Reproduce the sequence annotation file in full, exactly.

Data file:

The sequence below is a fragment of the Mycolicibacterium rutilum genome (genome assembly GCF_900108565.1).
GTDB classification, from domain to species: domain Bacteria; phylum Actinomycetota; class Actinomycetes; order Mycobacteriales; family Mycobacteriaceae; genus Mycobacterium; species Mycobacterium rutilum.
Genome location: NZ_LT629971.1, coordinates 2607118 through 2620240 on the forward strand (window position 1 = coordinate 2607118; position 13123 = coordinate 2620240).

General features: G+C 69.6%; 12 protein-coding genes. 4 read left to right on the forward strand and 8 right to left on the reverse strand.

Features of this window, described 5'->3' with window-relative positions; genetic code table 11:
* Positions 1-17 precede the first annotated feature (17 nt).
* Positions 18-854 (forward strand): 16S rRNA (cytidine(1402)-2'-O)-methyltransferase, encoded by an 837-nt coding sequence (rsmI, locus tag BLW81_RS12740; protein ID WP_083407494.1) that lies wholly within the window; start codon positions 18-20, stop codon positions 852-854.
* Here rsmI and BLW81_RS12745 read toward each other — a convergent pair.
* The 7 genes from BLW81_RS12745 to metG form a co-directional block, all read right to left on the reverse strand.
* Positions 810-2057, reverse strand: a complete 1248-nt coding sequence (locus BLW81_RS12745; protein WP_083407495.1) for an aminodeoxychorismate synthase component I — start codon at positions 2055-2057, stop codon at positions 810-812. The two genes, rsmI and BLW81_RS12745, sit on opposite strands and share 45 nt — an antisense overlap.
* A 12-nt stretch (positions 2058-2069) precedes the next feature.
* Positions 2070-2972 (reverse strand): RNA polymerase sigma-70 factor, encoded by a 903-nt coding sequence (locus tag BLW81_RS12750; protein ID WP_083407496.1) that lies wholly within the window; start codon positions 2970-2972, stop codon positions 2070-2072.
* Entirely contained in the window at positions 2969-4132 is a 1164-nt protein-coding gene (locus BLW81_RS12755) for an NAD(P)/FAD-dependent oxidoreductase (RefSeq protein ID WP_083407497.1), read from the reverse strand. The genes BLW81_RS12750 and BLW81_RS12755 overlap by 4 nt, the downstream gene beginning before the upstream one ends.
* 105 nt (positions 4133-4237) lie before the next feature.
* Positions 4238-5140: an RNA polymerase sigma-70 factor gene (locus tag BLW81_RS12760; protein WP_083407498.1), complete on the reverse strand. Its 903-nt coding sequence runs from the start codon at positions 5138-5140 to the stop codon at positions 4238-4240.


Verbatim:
The sequence below is a fragment of the Mycolicibacterium rutilum genome (genome assembly GCF_900108565.1).
GTDB classification, from domain to species: domain Bacteria; phylum Actinomycetota; class Actinomycetes; order Mycobacteriales; family Mycobacteriaceae; genus Mycobacterium; species Mycobacterium rutilum.
Genome location: NZ_LT629971.1, coordinates 2607118 through 2620240 on the forward strand (window position 1 = coordinate 2607118; position 13123 = coordinate 2620240).

General features: G+C 69.6%; 12 protein-coding genes. 4 read left to right on the forward strand and 8 right to left on the reverse strand.

Features of this window, described 5'->3' with window-relative positions; genetic code table 11:
* Positions 1-17 precede the first annotated feature (17 nt).
* Positions 18-854 (forward strand): 16S rRNA (cytidine(1402)-2'-O)-methyltransferase, encoded by an 837-nt coding sequence (rsmI, locus tag BLW81_RS12740; protein ID WP_083407494.1) that lies wholly within the window; start codon positions 18-20, stop codon positions 852-854.
* Here rsmI and BLW81_RS12745 read toward each other — a convergent pair.
* The 7 genes from BLW81_RS12745 to metG form a co-directional block, all read right to left on the reverse strand.
* Positions 810-2057, reverse strand: a complete 1248-nt coding sequence (locus BLW81_RS12745; protein WP_083407495.1) for an aminodeoxychorismate synthase component I — start codon at positions 2055-2057, stop codon at positions 810-812. The two genes, rsmI and BLW81_RS12745, sit on opposite strands and share 45 nt — an antisense overlap.
* A 12-nt stretch (positions 2058-2069) precedes the next feature.
* Positions 2070-2972 (reverse strand): RNA polymerase sigma-70 factor, encoded by a 903-nt coding sequence (locus tag BLW81_RS12750; protein ID WP_083407496.1) that lies wholly within the window; start codon positions 2970-2972, stop codon positions 2070-2072.
* Entirely contained in the window at positions 2969-4132 is a 1164-nt protein-coding gene (locus BLW81_RS12755) for an NAD(P)/FAD-dependent oxidoreductase (RefSeq protein ID WP_083407497.1), read from the reverse strand. The genes BLW81_RS12750 and BLW81_RS12755 overlap by 4 nt, the downstream gene beginning before the upstream one ends.
* 105 nt (positions 4133-4237) lie before the next feature.
* Positions 4238-5140: an RNA polymerase sigma-70 factor gene (locus tag BLW81_RS12760; protein WP_083407498.1), complete on the reverse strand. Its 903-nt coding sequence runs from the start codon at positions 5138-5140 to the stop codon at positions 4238-4240.